Hi, I’m Joseph Zimm. You Might Remember Me From Such Websites As…

Wait, no you won’t. Unless by some chance you were trying to learn OpenGL back in 2000, in which case you may have found my short-lived tutorial site “glGameDeveloper()”. Somehow at 17, after 6 months of learning C++ and OpenGL, I felt I was ready to start teaching people how to get themselves started as well. It would have been more of a mutual teaching-and-learning experience, especially because early OpenGL became completely obsolete within a couple of years. It took quite a while for it to become what it is, so I don’t regret putting game development “on the backburner” for over a decade, and I’ve got a lot of backburners.

You also might also remember me from the original Tomb-Raider.com, formerly Joe’s TR Page. I moved on after a few years, between the pressures of school, and just losing interest. The original was just too good, and by pushing out a sequel every year, they could never match it.

The web host I was on had a deal where putting their button on your page to advertise for them would lower your bill. Eventually I was making enough to upgrade to the full hosting package and turned it into a network, letting other fans make their own sites.

Since then I’ve moved on to many other things, and learned a lot about audio and video, without intending to come back to games. I always kept learning enough about one field and then finding some new endeavor, but finally I’ve come full circle back to game development. Not surprisingly I’ve also been drawn back into writing about coding, so here I am making a tutorial site again. At least this time I didn’t have to write my own blog script in Perl. Ahh, the bad old days.

Anyway, as for those other backburners, I’ve worked with video editing and animation, and graphics and logo design. I’ve also toyed with music programming, audio recording, and guitar teching, although my left arm was injured and I can’t play anymore, but fortunately I never really could anyway.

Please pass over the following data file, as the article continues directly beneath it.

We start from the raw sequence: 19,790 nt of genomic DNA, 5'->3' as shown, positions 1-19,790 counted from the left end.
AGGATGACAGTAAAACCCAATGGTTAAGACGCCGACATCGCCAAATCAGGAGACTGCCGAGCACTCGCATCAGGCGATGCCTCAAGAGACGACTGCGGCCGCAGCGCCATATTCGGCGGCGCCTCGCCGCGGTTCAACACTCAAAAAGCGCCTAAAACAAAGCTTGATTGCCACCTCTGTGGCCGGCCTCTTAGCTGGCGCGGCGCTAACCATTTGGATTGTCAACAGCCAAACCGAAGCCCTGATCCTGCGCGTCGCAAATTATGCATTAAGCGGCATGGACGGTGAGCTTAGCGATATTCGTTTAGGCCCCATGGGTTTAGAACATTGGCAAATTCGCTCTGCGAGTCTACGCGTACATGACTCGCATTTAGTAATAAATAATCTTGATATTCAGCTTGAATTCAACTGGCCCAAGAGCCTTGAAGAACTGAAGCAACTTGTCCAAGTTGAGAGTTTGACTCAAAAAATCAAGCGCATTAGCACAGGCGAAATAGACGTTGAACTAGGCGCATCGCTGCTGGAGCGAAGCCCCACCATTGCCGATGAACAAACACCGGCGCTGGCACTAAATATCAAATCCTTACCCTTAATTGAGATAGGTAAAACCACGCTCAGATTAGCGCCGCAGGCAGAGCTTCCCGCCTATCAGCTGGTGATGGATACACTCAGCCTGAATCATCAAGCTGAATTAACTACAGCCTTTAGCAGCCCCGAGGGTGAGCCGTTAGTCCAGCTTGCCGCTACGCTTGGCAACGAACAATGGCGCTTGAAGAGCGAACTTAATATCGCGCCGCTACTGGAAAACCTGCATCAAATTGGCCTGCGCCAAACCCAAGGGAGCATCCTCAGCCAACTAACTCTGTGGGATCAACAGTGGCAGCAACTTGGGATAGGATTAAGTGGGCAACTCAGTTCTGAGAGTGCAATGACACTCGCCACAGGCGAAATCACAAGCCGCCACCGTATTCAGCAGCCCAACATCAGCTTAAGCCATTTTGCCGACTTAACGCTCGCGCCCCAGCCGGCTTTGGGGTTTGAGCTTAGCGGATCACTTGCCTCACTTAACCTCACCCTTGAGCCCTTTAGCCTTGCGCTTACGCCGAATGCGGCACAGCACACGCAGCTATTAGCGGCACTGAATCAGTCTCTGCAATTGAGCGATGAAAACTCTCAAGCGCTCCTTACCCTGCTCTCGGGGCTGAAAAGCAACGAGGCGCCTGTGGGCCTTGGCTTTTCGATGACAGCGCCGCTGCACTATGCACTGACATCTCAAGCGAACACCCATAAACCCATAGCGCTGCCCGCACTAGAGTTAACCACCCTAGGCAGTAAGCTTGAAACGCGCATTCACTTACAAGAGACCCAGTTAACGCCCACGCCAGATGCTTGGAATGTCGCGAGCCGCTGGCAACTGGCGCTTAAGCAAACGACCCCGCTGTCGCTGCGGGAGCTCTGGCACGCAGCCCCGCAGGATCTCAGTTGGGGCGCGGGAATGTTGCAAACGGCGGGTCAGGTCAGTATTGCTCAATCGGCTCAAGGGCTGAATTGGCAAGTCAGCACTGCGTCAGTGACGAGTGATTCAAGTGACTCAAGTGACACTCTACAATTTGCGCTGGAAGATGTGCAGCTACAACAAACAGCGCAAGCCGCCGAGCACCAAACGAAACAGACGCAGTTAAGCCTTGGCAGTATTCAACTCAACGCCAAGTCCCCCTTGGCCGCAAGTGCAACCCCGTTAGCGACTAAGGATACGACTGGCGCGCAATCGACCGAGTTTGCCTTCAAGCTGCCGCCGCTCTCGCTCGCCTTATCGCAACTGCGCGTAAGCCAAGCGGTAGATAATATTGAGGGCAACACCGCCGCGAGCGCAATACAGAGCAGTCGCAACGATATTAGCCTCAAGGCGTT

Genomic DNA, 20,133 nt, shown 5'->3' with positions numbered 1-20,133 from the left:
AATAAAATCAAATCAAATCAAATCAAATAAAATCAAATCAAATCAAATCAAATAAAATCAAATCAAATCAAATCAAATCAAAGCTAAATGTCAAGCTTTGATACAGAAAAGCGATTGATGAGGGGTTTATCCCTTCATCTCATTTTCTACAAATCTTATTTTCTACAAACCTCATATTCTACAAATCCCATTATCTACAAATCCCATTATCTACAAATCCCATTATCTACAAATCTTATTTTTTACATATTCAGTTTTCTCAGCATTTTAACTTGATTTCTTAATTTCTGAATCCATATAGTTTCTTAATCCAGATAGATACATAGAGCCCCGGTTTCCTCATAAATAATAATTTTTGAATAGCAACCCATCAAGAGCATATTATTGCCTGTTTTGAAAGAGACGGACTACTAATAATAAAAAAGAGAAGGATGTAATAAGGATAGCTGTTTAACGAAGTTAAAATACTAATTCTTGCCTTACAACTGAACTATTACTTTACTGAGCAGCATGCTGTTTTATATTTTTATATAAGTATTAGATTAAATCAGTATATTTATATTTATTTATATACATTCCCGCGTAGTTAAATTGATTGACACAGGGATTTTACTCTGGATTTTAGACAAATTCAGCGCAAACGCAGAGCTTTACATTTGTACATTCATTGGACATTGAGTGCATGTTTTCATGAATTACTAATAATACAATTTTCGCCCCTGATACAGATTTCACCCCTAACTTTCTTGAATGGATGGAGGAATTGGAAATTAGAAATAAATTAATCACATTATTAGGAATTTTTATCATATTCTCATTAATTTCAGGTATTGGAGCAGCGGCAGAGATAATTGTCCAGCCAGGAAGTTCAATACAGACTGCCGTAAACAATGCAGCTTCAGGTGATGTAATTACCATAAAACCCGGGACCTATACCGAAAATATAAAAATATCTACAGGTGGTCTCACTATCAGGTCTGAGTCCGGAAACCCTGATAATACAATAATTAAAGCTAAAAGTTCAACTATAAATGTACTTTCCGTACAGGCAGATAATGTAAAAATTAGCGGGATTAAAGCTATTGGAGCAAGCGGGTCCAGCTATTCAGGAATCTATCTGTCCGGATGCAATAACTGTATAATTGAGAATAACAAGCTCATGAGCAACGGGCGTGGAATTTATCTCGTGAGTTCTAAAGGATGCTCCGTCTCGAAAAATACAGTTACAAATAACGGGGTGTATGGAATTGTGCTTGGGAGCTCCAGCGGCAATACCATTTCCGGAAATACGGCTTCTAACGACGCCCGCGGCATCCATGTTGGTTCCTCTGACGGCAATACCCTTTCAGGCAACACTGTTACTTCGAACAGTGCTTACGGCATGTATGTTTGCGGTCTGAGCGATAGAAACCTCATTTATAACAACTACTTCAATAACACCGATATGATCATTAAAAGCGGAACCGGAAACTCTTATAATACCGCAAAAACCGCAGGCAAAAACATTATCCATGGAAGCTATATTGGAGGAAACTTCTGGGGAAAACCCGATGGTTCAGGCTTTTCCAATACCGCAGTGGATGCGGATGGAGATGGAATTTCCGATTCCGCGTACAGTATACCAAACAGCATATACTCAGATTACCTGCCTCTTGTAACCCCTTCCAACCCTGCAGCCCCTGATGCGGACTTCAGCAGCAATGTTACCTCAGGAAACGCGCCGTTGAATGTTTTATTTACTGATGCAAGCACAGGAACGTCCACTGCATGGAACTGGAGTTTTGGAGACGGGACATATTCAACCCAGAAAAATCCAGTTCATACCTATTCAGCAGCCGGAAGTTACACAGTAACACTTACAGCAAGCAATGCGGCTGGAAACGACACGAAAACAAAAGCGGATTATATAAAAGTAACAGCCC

None of this is anything to boast about except for the experience, and I did get a lot of that. The ThudBang Music System in the JEOZ Engine will be based on a lot of things I already understand from working with audio. The jeOS User Interface comes from years of working with interfaces in VB and adopting all the best techniques that Microsoft uses. And when I finally make a trailer for The Big Game, I don’t have to pay myself, and I can put all the time I want into it, so by default the quality will be the best one person can pull off.

I could list off all of the apps I can use, and the years I started working with them, but, meh. I’ve said more than enough, and the work has to speak for itself anyway. If I was that good at any of these skills individually I might have a job doing one of them by now. Instead it took years of various attempts until I could put all of it together into one project.

That’s what makes this one so perfect for me. I can get totally burnt out on one aspect of it, finish anything I’m in the middle of, and move on to something radically different. It’s all the same project in the end, so it all counts toward one goal. Writing these tutorials helps polish up my code, so even blogging isn’t that much of a distraction from focusing entirely on the engine.

It’s up to the public which part I focus on. I’ll listen to any questions and suggestions, and a good question will write it’s own answer, but I can also be made to feel obligated, aka bribery.

In any case, I can only do what my brain is ready to do, but it can be pushed in whatever direction the game development community wants it to go. I’m not in this just for me, or for money, because if I was, it might have happened a very long time ago.

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